To Help Economy Bank Proposes Tax on Working From Home

LONDON — White collar staff reaping the financial benefits of working from home should be taxed to help other workers who aren’t getting the same advantages, experts at Deutsche Bank said in a new report.

In its report on how to rebuild the economy after COVID-19, the bank proposed a 5% daily tax on each employee that continues to work from home, which could raise tens of billions of dollars for governments. The money could be used to help lower income workers who have taken on greater risk because their jobs can’t be done remotely, it said.

The bank noted that the global pandemic has turbocharged the shift to remote work, a trend that looks set to last for the long term with many workers expecting to spend at least a few days of their work week at home even after the pandemic ends.

These workers benefit from more convenience and flexibility. They also save money directly because they don’t have to pay for commuting costs, takeout lunches, or buying and dry cleaning work clothes – but it means those businesses that have grown up to support office workers won’t be able to recover and “the economic malaise will be extended,” the report said.

While it doesn’t make sense for the government to support, say, a downtown sandwich shop if it doesn’t have any more customers from nearby office towers, “it does make sense to support the mass of people who have been suddenly displaced by forces outside their control,” the bank said. “From a personal and economic point of view, it makes sense that these people should be given a helping hand.”

The tax would amount to just over $10 a day, assuming the average salary of an American working from home is $55,000. That’s roughly the amount the worker might spend on commuting, lunch and laundry, which would leave them no worse off than going into the office, the report said. It could raise up to $48 billion in the U.S. Deutsche Bank carried out similar calculations for Germany and the U.K.

But the proposals faced heavy skepticism.

Andrew Hunter, co-founder of job search engine Adzuna.co.uk said the idea was misguided and predicted it would be incredibly unpopular.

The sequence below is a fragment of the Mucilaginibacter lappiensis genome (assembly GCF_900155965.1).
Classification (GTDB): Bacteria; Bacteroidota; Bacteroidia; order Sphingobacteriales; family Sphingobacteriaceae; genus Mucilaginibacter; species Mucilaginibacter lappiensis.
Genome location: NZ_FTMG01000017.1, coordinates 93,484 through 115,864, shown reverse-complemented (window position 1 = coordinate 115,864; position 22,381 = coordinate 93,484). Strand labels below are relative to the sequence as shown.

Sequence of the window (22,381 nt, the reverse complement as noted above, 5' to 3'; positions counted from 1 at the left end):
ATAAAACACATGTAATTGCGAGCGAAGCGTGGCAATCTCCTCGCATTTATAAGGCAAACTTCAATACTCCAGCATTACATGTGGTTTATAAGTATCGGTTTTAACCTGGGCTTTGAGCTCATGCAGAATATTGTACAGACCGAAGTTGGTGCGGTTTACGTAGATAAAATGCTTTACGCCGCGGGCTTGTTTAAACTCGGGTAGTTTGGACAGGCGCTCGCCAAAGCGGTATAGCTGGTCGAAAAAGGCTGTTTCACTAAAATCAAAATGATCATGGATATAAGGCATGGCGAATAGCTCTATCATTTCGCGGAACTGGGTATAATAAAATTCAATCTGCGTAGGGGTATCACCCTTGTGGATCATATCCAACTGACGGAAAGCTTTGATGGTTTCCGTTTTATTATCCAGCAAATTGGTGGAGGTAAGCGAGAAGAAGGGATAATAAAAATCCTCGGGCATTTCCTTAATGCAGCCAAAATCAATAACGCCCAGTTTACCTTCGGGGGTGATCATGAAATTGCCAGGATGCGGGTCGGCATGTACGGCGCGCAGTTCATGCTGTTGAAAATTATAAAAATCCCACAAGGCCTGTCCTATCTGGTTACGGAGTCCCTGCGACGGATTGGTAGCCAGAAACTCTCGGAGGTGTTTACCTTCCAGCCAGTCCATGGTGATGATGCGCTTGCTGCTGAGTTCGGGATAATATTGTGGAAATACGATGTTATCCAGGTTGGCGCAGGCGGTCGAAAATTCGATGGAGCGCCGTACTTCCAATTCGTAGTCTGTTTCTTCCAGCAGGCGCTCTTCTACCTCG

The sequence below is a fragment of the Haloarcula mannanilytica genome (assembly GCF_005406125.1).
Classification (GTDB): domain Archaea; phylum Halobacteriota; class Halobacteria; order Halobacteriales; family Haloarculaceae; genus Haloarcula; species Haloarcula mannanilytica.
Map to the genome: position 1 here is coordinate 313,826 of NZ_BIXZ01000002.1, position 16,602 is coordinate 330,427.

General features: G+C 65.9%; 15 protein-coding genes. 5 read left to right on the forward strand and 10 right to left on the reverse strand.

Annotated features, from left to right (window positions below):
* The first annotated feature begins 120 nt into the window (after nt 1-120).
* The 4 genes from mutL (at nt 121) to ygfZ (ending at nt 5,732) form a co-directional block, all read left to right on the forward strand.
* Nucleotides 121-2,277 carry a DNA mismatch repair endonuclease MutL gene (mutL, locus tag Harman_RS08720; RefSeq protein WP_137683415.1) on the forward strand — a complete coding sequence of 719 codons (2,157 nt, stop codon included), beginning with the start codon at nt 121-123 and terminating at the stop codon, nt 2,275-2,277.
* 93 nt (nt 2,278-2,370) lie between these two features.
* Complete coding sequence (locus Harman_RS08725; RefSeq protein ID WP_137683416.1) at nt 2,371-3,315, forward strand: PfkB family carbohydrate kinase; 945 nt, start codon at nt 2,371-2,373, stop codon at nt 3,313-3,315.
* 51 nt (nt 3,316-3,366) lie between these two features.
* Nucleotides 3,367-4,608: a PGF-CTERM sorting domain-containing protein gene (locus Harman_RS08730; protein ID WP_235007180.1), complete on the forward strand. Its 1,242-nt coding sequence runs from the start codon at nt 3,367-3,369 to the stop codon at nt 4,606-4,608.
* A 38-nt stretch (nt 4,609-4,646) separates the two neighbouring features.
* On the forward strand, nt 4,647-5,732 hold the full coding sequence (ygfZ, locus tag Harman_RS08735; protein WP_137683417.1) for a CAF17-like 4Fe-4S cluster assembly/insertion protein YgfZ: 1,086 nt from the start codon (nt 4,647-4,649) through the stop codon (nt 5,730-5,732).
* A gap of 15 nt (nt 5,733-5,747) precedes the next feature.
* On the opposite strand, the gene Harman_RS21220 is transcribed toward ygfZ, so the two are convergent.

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By KELVIN CHAN AP Business Writer

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Forbes

With big name companies extending work-from-home until the end of the year, next summer, or as an option for a growing number of workers, forever, ad hoc accommodations no longer seem sufficient—on either a personal, or a tax policy level. Increasingly, the lines between employees and independent contractors (or freelancers) are becoming blurred. To be clear, you are not self-employed just because you are working from home.

If you are receiving a paycheck from an employer, and those wages will be reported to you and to the Internal Revenue Service on a W-2, you are an employee. Working from home is not enough, on its own, to make you an independent contractor receiving a 1099. Why does it matter? As a result of the Tax Cuts And Jobs Act (TCJA), a.k.a., the Trump tax cuts, for the tax years 2018 through 2025, you cannot deduct home office expenses if you are an employee. There is no hardship exemption or coronavirus waiver. It’s a very bright-line rule: employees who work from home can no longer claim the home office deduction.

The reason you are working from home does not matter to the IRS. It’s not just the home office deduction that is creating confusion among those working from home. Employees who normally work in an office in one state, but live (and are now working from) another may be facing additional tax-filing complications. Bottom line: there is currently no national standard for the withholding, filing and payment of state income taxes for employees who work in more than one state or work in one state and live in another. That means you may have tax requirements where you typically work as well as where you live. Usually, you can sort that out via withholding, tax agreements, and credits.

So what if working at home in one state when your company is in another state means that you’re subject to tax in both places? If either state has a physical presence rule (most states do), figuring the split between the two can be confusing. Typically, you may have too much tax withheld from your paycheck for your nonresident state and not enough for your resident state. Read the full profile on Forbes: https://www.forbes.com/sites/kellyphi… Subscribe to FORBES: https://www.youtube.com/user/Forbes?s… Stay Connected Forbes newsletters: https://newsletters.editorial.forbes.com Forbes on Facebook: http://fb.com/forbes Forbes Video on Twitter: http://www.twitter.com/forbes Forbes Video on Instagram: http://instagram.com/forbes More From Forbes: http://forbes.com Forbes covers the intersection of entrepreneurship, wealth, technology, business and lifestyle with a focus on people and success.

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